The New Jersey Sealevel
Leg 150 operations off New Jersey comprise part of an integrated program of boreholes drilled,
and planned to be drilled, in the U.S. mid-Atlantic region. The primary objective of Leg 150 was
to date the Oligocene to Holocene unconformities and to evaluate their correlation with the
glacioeustatic age estimates obtained from the d18O record, to determine the ages of major middle
to late Eocene "Doubthouse" unconformities, and the relative importance of along-slope vs.
downslope sediment transport on the continental rise and their relationship to eustatic variations.
During Leg 150, four sites were drilled on the continental slope (Site 902 to Site 904, and Site
906) and one on the continental rise (Site 905). Sequence boundaries traced from beneath the shelf
to the slope were recognized as stratal surfaces and were dated at the slope sites. Several
Oligocene-Miocene and other informal and newly identified reflectors were traced from the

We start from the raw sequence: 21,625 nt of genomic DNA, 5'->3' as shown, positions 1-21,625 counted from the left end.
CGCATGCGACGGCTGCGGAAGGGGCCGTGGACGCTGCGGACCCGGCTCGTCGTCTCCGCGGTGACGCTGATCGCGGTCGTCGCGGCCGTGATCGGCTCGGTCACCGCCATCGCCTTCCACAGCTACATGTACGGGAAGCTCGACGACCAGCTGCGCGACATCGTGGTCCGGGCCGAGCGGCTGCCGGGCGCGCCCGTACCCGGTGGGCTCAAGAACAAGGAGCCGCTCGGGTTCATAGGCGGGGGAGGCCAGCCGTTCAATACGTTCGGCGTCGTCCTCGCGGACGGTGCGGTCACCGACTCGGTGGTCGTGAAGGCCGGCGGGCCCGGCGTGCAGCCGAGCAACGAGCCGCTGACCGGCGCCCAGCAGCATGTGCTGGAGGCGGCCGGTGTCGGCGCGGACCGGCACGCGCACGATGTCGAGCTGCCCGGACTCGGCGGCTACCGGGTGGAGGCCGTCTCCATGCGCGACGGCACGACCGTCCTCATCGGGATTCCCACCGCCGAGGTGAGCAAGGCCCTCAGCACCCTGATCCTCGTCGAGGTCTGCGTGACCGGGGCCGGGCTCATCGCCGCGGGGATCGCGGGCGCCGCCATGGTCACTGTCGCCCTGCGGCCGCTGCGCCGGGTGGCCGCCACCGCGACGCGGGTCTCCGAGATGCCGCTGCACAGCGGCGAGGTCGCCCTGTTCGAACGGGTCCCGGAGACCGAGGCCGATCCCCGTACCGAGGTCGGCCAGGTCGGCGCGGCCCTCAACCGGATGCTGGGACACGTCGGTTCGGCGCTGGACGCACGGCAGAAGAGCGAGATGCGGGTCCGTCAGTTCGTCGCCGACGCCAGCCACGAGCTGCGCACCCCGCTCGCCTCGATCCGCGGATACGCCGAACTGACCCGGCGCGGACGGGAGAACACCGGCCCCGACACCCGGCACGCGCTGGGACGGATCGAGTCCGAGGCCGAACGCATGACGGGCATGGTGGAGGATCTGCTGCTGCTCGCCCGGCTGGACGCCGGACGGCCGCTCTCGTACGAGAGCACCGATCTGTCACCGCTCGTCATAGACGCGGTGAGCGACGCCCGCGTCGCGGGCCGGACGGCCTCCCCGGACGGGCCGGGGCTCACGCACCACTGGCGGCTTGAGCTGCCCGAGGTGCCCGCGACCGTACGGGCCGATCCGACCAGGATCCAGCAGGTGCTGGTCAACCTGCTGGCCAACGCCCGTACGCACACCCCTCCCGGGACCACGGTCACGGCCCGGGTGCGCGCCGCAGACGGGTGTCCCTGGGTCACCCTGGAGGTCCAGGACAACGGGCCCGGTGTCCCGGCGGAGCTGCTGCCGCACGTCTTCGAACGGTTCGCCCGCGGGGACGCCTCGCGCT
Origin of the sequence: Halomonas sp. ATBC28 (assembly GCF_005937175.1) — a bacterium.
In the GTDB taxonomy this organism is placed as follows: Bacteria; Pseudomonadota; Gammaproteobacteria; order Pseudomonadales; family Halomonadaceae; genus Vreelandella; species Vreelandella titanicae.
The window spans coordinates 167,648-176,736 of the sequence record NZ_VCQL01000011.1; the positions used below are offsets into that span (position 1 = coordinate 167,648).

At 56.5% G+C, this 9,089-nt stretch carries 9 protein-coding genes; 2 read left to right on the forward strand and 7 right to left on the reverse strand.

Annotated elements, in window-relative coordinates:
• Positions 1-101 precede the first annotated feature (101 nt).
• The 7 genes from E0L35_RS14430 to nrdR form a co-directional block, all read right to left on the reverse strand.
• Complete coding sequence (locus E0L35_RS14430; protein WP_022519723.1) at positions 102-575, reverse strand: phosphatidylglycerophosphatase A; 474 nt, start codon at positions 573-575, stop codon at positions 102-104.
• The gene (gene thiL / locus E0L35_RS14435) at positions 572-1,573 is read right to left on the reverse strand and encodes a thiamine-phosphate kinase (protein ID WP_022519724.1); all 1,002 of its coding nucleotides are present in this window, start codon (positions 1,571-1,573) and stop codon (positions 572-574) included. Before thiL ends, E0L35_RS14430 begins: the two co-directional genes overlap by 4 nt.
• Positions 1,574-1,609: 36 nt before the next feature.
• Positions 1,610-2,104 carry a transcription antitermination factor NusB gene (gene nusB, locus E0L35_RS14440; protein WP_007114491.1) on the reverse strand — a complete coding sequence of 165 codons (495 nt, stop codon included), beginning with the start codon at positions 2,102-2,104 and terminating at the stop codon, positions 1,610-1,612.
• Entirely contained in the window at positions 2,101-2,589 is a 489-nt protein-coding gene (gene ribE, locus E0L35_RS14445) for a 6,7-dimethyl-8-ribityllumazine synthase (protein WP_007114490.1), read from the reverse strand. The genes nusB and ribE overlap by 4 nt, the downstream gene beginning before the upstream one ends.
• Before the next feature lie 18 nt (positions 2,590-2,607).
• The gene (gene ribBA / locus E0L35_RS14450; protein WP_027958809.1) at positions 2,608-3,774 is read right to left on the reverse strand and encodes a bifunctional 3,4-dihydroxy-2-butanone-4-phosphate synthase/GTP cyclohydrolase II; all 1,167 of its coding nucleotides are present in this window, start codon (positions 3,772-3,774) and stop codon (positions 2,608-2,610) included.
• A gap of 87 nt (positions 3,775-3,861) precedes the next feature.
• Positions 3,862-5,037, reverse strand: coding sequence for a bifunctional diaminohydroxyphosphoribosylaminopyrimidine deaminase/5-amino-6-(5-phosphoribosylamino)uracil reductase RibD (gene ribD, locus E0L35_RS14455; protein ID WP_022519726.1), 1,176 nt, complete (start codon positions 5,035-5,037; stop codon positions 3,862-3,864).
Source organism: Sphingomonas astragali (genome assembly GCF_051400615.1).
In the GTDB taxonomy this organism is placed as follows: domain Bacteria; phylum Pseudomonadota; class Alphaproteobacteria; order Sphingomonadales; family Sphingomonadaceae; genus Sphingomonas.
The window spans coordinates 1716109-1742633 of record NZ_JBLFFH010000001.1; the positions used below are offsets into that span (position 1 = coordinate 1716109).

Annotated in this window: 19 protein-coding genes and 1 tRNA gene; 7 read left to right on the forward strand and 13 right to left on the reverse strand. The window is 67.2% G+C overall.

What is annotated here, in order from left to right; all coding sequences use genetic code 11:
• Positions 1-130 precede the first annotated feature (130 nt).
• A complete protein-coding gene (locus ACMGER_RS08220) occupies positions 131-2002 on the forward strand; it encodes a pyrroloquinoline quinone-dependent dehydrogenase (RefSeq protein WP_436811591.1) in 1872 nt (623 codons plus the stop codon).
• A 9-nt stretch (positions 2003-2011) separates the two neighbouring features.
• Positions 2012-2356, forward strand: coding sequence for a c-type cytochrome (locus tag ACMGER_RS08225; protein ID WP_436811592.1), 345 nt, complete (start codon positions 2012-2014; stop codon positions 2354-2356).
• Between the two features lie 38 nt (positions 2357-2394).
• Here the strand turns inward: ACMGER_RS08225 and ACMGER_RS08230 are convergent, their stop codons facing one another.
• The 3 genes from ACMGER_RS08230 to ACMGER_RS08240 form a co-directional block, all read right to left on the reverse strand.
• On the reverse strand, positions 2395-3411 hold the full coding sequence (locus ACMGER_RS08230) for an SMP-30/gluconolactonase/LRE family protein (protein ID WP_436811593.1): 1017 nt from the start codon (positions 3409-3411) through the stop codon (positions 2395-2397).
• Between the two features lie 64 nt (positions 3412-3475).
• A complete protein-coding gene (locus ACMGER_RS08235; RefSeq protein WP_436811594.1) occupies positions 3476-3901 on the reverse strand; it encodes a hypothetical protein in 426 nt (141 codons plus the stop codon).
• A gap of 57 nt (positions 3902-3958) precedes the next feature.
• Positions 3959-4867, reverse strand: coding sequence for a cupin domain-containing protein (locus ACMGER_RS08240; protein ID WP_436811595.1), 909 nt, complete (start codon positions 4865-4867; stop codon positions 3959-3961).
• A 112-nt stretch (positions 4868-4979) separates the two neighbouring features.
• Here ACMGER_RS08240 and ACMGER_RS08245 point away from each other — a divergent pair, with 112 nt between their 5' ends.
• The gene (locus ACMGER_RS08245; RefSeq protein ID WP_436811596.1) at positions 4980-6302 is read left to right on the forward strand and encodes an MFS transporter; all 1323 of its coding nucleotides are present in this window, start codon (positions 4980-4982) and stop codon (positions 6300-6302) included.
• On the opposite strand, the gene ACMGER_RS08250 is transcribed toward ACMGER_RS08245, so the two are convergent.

continental shelf to the slope. One sequence boundary, firmly dated for the first time during Leg
150, marks a fundamental change in depositional regime from Eocene chalks to Oligocene and
younger siliciclastic sediments.
Drilling also documented a buried middle Miocene slope canyon, several times wider and more
nearly flat-floored than Pleistocene canyons in this same region. The canyon formed between 15
and 12.5 Ma, during an event possibly correlating with an inferred glacioeustatic lowering that is
part of the middle Miocene d180 increase. The canyon floor was soon covered with debris from its
walls and turbidites, not found at Leg 150 sites outside this canyon, demonstrating that slope
incisions enable turbidity currents to largely by-pass the slope environment, leaving very little
sediment behind. The end of the canyon phase was marked by rapid infilling with laminated mud,
representing an unusual interval of low bottom-water oxygen.
Three separate mass flow units were documented on the continental rise. Each unit was deposited
during the Pleistocene and is composed of clasts derived from the adjacent continental slope. Some
of the transported fragments reveal previous soft and brittle deformation, attesting to multiple mass
wasting events. Physical properties data provide good correlations to the Pleistocene SPECMAP
time scale (a complete record from 474 to 122 ka) and present evidence that Pleistocene mass
wasting events may correlate with transitions from interglacials to glacials, times of glacioeustatic